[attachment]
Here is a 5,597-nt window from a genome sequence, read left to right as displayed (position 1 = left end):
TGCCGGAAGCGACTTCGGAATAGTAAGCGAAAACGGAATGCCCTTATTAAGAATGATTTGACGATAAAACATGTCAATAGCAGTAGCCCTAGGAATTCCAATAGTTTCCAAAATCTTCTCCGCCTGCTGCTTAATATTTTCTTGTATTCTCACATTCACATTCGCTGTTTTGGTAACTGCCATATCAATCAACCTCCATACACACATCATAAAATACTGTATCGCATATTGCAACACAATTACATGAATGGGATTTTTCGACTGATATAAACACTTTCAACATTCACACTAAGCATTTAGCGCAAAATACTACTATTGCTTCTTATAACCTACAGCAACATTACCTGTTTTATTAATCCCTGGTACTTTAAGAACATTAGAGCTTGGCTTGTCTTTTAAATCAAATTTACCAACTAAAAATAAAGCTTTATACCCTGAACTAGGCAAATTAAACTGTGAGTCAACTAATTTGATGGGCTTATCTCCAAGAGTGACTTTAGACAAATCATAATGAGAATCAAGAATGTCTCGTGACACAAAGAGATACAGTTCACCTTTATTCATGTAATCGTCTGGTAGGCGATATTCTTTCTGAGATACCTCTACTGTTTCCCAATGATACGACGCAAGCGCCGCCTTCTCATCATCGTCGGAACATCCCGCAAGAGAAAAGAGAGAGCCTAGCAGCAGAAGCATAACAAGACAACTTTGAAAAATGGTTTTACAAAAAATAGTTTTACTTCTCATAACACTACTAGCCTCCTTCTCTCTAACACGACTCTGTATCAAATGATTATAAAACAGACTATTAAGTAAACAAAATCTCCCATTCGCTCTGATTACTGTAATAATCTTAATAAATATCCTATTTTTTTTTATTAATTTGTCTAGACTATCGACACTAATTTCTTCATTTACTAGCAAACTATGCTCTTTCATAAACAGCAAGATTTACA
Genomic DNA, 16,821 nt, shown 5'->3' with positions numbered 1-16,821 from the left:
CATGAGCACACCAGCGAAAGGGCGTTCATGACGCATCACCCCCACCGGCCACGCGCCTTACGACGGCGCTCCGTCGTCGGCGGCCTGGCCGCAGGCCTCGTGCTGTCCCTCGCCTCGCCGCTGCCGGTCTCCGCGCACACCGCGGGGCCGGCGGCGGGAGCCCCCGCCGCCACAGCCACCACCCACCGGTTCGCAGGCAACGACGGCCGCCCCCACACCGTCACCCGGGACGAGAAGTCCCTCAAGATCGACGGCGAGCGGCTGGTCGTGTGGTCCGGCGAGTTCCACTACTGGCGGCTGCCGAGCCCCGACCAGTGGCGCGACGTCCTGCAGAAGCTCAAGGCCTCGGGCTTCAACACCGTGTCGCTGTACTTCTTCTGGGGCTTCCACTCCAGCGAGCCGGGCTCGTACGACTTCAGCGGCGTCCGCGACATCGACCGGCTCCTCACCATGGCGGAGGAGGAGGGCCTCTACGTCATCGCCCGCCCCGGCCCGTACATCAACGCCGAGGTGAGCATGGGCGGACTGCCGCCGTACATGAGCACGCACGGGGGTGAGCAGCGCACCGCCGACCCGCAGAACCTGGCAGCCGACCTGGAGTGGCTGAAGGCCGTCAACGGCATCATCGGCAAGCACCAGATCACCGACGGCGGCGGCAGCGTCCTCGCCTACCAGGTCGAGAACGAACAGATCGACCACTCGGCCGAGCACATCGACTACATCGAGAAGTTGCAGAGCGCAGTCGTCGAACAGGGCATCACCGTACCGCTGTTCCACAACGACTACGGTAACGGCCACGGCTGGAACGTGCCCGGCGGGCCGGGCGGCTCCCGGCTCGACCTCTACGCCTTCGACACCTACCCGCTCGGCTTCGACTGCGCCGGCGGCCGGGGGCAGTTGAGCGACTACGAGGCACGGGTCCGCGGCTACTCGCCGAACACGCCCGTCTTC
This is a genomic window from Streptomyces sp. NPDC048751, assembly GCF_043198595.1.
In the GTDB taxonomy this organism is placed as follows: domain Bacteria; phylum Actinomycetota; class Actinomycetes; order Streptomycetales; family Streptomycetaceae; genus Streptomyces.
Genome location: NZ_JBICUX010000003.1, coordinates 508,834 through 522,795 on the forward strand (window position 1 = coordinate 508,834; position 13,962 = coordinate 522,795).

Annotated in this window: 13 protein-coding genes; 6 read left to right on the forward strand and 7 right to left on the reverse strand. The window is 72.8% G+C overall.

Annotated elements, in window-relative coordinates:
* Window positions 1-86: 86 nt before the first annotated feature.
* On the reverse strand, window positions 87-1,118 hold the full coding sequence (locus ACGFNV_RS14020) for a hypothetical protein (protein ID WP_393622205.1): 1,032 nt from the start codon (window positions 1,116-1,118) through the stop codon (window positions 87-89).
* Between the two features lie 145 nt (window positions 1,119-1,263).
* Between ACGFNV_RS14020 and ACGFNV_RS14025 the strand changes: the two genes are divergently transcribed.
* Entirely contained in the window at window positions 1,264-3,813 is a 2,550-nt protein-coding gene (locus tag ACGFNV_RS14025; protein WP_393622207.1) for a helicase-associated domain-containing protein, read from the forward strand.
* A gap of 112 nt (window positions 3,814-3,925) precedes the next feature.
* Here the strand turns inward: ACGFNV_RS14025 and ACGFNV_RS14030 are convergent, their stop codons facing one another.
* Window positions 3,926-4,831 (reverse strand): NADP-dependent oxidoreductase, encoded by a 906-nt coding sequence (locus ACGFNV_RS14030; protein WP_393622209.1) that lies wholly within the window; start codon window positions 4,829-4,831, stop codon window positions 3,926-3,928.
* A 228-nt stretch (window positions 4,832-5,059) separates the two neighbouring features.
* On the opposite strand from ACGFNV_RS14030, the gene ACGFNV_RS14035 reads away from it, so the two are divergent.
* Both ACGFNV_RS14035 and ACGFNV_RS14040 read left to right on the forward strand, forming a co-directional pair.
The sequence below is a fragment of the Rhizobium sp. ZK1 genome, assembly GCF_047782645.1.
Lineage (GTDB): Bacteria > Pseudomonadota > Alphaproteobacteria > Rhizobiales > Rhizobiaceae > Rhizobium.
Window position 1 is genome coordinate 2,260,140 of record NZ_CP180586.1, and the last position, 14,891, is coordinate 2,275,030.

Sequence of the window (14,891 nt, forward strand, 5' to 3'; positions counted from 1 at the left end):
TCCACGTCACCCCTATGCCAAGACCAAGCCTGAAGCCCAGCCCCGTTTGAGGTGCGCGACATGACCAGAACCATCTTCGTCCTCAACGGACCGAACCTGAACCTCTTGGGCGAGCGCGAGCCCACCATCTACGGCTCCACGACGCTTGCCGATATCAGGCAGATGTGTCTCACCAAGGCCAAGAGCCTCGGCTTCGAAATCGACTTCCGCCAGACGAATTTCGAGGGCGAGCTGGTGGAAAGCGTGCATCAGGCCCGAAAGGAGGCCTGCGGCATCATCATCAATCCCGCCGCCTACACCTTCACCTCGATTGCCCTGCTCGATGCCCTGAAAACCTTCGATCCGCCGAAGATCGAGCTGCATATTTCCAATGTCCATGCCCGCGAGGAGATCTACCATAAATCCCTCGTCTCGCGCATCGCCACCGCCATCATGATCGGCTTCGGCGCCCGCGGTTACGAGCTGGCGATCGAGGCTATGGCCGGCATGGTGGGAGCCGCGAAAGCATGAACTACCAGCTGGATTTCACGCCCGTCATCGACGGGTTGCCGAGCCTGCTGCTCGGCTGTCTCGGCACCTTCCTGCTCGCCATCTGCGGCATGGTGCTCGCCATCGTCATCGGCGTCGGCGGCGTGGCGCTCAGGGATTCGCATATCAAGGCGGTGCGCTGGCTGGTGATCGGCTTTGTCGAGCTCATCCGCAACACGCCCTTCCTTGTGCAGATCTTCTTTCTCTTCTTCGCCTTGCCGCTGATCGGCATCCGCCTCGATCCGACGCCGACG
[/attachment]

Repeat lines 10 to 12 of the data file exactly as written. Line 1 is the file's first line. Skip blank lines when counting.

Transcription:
* Window positions 1-86: 86 nt before the first annotated feature.
* On the reverse strand, window positions 87-1,118 hold the full coding sequence (locus ACGFNV_RS14020) for a hypothetical protein (protein ID WP_393622205.1): 1,032 nt from the start codon (window positions 1,116-1,118) through the stop codon (window positions 87-89).
* Between the two features lie 145 nt (window positions 1,119-1,263).